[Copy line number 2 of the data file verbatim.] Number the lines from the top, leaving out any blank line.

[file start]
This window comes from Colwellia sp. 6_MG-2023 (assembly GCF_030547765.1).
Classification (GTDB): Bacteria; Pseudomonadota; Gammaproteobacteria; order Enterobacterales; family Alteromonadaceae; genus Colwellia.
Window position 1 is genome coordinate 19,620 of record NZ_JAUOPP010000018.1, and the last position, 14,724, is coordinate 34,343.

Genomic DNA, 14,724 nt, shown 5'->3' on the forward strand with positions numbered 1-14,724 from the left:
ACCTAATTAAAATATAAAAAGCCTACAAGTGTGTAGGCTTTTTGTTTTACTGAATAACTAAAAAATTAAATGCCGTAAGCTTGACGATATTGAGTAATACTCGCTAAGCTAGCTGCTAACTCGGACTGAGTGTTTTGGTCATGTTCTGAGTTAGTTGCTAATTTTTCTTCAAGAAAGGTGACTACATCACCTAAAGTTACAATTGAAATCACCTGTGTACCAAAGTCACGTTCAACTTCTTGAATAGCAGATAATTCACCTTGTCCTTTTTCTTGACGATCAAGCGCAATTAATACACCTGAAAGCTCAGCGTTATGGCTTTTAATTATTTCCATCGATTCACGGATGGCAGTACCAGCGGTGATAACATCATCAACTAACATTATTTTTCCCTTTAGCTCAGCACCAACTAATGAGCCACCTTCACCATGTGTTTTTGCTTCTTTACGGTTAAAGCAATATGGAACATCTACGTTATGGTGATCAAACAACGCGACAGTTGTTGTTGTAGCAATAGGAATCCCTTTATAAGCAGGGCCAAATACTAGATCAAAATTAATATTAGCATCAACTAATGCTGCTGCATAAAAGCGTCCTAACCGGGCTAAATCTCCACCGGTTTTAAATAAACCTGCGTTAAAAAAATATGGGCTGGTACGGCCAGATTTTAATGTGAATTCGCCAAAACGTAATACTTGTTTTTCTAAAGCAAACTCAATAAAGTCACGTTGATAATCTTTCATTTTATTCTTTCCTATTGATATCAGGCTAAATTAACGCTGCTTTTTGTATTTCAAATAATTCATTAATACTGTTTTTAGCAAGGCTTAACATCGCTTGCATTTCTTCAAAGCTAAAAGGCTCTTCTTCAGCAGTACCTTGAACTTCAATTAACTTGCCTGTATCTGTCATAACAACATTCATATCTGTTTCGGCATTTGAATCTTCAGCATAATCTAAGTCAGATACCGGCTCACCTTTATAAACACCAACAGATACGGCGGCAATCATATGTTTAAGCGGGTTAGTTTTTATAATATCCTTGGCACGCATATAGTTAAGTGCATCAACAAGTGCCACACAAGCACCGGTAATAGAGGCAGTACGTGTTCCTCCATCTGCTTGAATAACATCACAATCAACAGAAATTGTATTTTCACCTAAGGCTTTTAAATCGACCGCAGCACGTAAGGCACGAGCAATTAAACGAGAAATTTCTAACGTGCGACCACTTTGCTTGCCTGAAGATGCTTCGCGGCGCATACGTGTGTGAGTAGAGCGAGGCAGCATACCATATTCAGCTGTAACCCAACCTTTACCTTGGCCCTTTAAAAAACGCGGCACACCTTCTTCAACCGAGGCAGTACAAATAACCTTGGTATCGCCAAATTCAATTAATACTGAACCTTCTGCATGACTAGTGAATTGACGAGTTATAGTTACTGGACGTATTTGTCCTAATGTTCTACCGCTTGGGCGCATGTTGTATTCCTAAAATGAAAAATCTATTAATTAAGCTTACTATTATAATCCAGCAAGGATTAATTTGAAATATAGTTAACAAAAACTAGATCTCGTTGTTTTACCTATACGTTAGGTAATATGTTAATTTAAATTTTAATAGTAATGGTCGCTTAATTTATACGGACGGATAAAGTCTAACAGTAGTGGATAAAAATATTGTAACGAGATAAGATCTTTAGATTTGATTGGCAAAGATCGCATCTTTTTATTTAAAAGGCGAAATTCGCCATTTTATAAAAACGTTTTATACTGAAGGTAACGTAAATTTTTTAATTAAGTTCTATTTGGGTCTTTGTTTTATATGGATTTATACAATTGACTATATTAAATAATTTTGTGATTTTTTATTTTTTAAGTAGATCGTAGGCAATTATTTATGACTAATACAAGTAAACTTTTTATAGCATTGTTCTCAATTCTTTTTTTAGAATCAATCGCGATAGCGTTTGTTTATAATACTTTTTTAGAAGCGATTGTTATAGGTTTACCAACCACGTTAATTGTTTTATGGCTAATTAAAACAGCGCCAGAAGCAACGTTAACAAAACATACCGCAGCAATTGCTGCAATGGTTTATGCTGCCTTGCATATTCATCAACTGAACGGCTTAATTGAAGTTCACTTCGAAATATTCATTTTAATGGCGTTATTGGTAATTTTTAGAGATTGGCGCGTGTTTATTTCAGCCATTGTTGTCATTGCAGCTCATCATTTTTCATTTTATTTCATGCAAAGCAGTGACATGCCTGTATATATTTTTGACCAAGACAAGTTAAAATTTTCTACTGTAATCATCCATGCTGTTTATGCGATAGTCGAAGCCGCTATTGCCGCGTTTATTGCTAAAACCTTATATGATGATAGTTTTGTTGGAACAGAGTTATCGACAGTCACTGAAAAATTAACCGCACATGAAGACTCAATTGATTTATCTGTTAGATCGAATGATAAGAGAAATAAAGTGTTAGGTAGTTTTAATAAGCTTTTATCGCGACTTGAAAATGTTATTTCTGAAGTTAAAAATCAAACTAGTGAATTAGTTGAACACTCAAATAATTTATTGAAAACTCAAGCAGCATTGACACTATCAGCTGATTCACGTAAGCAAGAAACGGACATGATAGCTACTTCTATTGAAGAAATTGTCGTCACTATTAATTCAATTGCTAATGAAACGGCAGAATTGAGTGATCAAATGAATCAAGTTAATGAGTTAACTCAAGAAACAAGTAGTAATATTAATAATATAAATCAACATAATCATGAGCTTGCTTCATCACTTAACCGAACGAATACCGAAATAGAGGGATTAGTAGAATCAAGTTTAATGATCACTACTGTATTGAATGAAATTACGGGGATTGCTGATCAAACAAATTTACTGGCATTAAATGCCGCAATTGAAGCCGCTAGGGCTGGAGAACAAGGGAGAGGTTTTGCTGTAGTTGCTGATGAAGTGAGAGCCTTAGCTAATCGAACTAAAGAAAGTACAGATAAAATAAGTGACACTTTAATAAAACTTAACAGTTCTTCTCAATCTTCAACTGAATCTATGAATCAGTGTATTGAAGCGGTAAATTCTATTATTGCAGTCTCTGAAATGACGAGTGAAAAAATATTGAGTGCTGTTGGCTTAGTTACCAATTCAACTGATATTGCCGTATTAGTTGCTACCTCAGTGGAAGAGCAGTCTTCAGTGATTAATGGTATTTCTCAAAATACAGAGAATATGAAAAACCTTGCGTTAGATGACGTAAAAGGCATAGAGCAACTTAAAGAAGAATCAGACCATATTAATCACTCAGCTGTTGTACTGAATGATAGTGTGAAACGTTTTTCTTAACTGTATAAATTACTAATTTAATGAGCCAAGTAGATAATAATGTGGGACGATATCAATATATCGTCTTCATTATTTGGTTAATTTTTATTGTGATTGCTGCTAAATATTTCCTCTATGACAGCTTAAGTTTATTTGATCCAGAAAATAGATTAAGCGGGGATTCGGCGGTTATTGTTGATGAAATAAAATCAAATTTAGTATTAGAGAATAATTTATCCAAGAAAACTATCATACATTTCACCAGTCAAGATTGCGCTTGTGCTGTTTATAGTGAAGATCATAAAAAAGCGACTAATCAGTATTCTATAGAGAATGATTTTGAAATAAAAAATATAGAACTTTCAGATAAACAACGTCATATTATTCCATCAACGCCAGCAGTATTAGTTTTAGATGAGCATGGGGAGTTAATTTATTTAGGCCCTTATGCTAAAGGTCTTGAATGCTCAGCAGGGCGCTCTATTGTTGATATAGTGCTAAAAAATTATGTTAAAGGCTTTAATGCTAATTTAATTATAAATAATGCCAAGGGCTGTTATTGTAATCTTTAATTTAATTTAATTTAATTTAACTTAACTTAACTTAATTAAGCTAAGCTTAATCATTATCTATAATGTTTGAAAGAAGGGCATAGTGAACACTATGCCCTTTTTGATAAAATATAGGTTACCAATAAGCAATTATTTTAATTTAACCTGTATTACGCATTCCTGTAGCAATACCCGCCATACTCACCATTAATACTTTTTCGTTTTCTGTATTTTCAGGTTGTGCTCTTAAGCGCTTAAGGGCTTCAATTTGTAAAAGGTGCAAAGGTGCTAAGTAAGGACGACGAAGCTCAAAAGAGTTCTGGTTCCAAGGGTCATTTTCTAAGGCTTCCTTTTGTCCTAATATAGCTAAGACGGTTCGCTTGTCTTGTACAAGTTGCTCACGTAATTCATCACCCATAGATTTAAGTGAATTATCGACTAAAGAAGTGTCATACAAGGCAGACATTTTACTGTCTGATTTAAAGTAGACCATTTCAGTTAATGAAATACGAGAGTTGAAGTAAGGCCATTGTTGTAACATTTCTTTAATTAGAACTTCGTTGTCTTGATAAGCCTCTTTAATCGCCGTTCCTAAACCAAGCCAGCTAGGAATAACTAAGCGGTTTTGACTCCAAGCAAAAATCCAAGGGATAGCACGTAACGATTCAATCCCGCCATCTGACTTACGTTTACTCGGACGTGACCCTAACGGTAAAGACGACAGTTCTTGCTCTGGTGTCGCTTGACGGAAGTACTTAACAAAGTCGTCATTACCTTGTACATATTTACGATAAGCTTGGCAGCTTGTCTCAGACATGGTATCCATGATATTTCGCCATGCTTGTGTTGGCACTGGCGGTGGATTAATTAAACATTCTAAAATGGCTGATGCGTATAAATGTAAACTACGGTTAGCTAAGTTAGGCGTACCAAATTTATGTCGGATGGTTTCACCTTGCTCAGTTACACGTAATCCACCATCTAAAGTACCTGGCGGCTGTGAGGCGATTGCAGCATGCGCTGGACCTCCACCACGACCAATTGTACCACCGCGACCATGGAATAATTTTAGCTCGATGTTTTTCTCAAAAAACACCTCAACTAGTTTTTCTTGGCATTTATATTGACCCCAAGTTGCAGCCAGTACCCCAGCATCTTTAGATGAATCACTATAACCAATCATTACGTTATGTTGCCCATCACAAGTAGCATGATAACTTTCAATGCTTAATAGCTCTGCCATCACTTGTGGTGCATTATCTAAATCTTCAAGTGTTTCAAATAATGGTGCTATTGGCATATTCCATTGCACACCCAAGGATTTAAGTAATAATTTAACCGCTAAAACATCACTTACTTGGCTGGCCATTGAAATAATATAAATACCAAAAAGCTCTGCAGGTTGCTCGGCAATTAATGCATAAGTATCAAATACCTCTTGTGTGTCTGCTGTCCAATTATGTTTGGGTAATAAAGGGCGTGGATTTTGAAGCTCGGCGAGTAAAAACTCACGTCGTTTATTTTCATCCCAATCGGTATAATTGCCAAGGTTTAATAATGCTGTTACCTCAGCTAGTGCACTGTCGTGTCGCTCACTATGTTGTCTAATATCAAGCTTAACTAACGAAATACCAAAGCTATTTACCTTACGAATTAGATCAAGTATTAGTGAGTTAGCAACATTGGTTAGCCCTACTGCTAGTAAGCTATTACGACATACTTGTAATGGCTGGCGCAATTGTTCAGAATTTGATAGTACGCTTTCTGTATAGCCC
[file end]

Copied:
Classification (GTDB): Bacteria; Pseudomonadota; Gammaproteobacteria; order Enterobacterales; family Alteromonadaceae; genus Colwellia.